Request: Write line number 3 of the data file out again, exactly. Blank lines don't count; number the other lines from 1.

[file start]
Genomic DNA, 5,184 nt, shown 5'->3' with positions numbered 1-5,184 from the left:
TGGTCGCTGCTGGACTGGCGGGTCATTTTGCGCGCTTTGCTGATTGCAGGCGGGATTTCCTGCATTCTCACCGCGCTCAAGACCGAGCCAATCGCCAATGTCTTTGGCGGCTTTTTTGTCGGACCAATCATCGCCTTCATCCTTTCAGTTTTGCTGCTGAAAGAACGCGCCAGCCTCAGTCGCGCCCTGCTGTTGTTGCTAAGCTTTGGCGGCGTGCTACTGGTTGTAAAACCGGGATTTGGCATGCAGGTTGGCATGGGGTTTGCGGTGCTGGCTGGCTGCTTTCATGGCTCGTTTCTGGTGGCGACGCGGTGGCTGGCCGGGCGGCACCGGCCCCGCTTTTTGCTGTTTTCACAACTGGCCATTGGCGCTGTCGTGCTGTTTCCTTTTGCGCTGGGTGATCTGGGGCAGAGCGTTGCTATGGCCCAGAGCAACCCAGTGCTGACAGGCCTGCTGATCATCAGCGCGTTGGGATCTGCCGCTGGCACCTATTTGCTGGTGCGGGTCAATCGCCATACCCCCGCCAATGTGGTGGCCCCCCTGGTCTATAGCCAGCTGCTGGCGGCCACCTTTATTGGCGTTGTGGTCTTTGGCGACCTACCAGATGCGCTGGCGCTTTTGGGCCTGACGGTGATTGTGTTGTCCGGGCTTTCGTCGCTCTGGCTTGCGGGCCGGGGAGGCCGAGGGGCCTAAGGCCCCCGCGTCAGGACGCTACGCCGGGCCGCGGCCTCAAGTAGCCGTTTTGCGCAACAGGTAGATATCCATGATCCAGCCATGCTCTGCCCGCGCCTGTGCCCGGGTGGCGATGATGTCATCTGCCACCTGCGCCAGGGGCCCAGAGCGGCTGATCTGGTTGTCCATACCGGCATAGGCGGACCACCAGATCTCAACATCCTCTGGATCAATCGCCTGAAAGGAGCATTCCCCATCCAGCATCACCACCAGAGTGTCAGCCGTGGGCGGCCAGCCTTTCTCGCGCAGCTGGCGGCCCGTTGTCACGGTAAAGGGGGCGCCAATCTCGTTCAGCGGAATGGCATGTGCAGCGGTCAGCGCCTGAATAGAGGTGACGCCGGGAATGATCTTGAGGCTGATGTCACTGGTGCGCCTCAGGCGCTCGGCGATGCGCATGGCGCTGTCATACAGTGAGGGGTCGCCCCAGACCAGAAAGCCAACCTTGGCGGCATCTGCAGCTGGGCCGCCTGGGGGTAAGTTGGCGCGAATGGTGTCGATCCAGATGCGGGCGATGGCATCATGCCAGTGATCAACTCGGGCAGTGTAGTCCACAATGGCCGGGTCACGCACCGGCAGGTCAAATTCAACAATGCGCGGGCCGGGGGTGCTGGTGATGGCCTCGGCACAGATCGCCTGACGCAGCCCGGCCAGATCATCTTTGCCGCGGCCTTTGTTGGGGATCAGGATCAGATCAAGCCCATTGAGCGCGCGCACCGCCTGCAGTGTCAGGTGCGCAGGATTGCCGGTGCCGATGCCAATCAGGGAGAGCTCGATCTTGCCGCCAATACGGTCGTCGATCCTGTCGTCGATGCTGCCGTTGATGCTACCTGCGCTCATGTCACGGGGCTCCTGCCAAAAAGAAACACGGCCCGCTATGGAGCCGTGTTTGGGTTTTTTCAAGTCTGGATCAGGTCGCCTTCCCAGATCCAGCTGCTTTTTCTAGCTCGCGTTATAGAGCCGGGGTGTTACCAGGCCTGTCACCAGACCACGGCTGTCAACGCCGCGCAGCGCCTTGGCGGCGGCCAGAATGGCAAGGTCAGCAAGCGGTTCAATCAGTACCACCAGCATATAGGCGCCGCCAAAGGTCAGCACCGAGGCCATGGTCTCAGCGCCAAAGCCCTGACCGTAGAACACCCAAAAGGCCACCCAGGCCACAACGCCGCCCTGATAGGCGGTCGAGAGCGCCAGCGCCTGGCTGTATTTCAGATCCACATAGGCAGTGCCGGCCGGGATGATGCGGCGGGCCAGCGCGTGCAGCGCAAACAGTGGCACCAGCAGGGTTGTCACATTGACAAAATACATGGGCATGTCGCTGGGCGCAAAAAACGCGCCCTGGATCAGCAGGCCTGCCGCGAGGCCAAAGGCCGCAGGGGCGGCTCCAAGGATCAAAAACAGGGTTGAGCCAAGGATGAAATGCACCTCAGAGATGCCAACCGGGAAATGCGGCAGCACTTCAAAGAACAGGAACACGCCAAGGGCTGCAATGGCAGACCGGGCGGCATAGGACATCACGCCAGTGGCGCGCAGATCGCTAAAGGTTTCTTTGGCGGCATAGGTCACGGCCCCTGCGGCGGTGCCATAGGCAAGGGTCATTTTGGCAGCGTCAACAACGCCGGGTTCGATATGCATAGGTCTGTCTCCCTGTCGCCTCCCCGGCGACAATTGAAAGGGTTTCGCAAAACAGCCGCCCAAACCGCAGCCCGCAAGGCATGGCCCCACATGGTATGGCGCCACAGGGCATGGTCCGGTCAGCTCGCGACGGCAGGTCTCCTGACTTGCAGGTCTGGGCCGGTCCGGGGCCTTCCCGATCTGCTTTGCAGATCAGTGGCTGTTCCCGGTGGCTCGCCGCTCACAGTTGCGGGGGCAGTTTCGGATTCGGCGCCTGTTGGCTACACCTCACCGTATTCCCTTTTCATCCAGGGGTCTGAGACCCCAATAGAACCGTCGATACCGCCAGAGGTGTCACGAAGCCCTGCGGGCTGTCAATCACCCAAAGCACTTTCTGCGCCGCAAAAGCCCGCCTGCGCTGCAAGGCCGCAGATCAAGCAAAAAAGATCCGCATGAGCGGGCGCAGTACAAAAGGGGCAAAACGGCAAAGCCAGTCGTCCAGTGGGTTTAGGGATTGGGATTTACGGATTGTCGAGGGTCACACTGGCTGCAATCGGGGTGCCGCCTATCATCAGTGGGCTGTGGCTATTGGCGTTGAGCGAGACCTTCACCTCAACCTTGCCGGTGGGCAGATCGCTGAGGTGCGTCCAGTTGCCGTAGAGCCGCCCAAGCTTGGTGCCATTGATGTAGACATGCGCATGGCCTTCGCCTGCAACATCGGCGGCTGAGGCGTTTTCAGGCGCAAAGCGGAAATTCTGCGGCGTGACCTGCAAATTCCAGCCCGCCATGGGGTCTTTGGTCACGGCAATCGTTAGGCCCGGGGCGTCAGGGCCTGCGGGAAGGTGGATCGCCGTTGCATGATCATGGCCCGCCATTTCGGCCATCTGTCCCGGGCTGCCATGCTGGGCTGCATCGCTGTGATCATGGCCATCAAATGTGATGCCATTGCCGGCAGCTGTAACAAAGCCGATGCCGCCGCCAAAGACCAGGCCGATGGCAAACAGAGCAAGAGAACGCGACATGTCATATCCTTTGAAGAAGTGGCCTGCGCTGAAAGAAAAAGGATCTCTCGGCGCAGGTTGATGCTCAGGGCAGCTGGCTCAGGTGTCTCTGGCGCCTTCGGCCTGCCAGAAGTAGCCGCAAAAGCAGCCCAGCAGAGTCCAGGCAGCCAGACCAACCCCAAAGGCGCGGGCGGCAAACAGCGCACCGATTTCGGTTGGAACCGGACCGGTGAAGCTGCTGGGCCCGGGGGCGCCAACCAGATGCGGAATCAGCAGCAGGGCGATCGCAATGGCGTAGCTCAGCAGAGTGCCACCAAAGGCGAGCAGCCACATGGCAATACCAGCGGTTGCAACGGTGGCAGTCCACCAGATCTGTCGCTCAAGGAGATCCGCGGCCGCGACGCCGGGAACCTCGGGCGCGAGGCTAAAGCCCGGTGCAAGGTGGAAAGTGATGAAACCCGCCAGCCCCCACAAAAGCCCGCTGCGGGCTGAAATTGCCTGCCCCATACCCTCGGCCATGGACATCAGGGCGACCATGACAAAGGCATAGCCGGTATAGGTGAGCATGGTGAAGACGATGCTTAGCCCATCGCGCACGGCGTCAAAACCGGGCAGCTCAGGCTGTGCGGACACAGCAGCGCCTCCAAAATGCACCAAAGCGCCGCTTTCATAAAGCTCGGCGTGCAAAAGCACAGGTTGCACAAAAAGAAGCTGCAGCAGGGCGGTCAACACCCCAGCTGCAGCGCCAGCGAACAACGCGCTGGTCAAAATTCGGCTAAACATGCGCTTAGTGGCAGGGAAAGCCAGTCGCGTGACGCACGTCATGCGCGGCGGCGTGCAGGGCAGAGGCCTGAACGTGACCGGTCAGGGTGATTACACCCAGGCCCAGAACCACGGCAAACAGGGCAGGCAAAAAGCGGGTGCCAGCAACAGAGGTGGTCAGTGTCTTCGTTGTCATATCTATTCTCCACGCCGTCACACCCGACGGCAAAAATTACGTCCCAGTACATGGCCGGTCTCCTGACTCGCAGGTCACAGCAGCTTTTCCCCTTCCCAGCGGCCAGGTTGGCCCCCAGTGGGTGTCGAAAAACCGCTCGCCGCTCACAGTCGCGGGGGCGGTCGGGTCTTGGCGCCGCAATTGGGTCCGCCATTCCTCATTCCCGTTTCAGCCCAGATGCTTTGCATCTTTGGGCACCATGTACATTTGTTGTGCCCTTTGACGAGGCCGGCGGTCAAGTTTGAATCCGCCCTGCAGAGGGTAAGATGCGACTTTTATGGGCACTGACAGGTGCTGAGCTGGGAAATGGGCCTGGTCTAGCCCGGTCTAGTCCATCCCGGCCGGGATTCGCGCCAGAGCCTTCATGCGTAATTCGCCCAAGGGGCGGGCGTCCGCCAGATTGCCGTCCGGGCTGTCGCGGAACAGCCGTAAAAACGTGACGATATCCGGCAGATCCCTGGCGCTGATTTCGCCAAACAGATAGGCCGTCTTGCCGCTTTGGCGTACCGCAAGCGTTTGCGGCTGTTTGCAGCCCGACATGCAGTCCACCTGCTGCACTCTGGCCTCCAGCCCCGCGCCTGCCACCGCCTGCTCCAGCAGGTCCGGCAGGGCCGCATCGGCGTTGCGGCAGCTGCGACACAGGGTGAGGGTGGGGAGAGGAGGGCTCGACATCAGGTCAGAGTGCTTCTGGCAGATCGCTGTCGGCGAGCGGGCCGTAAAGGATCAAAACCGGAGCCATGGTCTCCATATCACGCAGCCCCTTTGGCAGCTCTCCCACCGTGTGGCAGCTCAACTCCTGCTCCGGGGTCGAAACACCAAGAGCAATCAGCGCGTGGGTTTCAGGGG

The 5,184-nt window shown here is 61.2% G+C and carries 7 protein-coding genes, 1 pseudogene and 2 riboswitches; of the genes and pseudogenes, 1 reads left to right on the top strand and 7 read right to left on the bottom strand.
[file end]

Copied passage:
The 5,184-nt window shown here is 61.2% G+C and carries 7 protein-coding genes, 1 pseudogene and 2 riboswitches; of the genes and pseudogenes, 1 reads left to right on the top strand and 7 read right to left on the bottom strand.